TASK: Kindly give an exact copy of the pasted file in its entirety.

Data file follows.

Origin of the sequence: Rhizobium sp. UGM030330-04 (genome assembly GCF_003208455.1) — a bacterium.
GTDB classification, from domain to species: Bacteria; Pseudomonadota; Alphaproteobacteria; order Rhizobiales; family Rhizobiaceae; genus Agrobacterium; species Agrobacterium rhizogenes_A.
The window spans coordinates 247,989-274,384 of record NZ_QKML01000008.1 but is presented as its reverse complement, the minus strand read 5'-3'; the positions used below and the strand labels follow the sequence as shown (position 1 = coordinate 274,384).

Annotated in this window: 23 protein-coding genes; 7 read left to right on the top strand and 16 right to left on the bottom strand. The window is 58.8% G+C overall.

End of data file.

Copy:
Origin of the sequence: Rhizobium sp. UGM030330-04 (genome assembly GCF_003208455.1) — a bacterium.
GTDB classification, from domain to species: Bacteria; Pseudomonadota; Alphaproteobacteria; order Rhizobiales; family Rhizobiaceae; genus Agrobacterium; species Agrobacterium rhizogenes_A.
The window spans coordinates 247,989-274,384 of record NZ_QKML01000008.1 but is presented as its reverse complement, the minus strand read 5'-3'; the positions used below and the strand labels follow the sequence as shown (position 1 = coordinate 274,384).

Annotated in this window: 23 protein-coding genes; 7 read left to right on the top strand and 16 right to left on the bottom strand. The window is 58.8% G+C overall.